By Lesley Wroughton
SOKOTO, Nigeria, Aug 23 – Nigeria’s air force said it had killed a number of senior Boko Haram fighters and possibly their overall leader, as U.S. Secretary of State John Kerry arrived for talks on tackling the militants.
Government planes attacked the Islamist group inside the Sambisa forest in its northeast heartland on Friday night, the air force said on Tuesday, saying it had only just confirmed details of the raid.
“Their leader, so called ‘Abubakar Shekau’, is believed to be fatally wounded on his shoulders,” the statement by military spokesman Colonel Sani Kukasheka Usman added, without going into details on the source of its information.
The military has reported Shekau’s death in the past, only to have a man purporting to be him appear later, apparently unharmed, making video statements. There was no immediate reaction from the group, which communicates with the media only by videos.
Nigeria has been pushing the United States to sell it aircraft to take on Boko Haram – a group that emerged in northeast Borno region seven years ago and has killed an estimated 15,000 people in its fight to set up an Islamist state.
Under Nigeria’s last president, Goodluck Jonathan, the United States had blocked arms sales and ended training of Nigerian troops partly over human rights concerns such as treatment of captured insurgents.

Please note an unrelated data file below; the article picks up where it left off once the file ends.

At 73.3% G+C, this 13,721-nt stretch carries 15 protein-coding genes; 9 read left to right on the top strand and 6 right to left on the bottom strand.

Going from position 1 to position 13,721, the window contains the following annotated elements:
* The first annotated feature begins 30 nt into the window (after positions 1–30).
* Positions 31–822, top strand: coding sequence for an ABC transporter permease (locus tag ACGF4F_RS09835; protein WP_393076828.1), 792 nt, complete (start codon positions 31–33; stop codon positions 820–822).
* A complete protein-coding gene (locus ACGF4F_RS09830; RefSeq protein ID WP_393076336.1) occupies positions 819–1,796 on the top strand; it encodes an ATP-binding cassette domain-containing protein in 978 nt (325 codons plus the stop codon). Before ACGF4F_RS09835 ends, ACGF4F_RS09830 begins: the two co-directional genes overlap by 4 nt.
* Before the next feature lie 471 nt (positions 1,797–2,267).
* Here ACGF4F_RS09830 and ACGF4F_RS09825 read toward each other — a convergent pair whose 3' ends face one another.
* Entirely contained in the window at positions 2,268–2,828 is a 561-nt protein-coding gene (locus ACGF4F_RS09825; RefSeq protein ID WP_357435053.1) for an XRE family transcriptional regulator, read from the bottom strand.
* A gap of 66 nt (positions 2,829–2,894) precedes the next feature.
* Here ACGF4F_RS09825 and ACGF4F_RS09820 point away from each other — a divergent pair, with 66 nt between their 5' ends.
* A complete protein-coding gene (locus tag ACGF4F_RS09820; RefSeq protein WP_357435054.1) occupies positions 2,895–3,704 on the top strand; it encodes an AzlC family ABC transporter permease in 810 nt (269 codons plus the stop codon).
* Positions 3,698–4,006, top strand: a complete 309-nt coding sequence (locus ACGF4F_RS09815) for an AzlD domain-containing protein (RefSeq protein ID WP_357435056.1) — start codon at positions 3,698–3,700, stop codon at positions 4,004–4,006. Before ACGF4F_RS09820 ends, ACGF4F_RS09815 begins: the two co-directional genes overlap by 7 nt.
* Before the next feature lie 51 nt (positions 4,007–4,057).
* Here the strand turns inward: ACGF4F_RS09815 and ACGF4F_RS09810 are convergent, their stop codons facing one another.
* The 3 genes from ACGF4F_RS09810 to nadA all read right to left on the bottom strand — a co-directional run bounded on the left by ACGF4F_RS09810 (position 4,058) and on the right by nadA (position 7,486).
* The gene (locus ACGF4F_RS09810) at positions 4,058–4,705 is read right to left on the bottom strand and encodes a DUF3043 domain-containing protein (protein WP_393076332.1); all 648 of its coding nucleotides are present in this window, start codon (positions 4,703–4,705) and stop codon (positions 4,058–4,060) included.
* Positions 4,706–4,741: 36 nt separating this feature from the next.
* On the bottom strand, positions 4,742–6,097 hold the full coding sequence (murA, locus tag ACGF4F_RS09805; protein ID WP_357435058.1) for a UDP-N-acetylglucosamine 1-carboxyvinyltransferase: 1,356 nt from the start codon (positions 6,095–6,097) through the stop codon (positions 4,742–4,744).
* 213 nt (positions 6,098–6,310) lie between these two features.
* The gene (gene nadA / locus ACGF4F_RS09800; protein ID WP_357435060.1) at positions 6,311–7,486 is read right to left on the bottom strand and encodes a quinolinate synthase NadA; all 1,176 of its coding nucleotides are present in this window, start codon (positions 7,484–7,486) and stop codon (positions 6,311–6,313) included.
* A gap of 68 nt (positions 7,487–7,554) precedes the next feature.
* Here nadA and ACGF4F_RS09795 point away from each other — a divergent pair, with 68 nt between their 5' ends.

But the new administration of President Muhammadu Buhari has argued its human rights record has improved significantly enough to lift the blockade.
There was no immedaite comment from Kerry’s camp on the raids but he was due to speak in remote northwestern city of Sokoto later on Tuesday before travelling to Abuja to meet Buhari, officials said.
In May, U.S. officials told Reuters Washington wanted to sell up to 12 A-29 Super Tucano light attack aircraft to Nigeria in recognition of Buhari’s reform of the country’s army. Congress needs to approve the deal.
A Nigerian judicial inquiry said this month the army killed 349 people from the minority Shi’ite Muslim sect last December in a series of clashes for which troops involved should be prosecuted.
Two weeks ago Boko Haram published a video apparently showing recent footage of dozens of school girls from the northern city of Chibok kidnapped two years ago, saying some of them have been killed in air strikes.
The air force had denied it had killed any of the girls in air strikes. Authorities said in May that one of the missing girls had been found and Buhari vowed to rescue the others.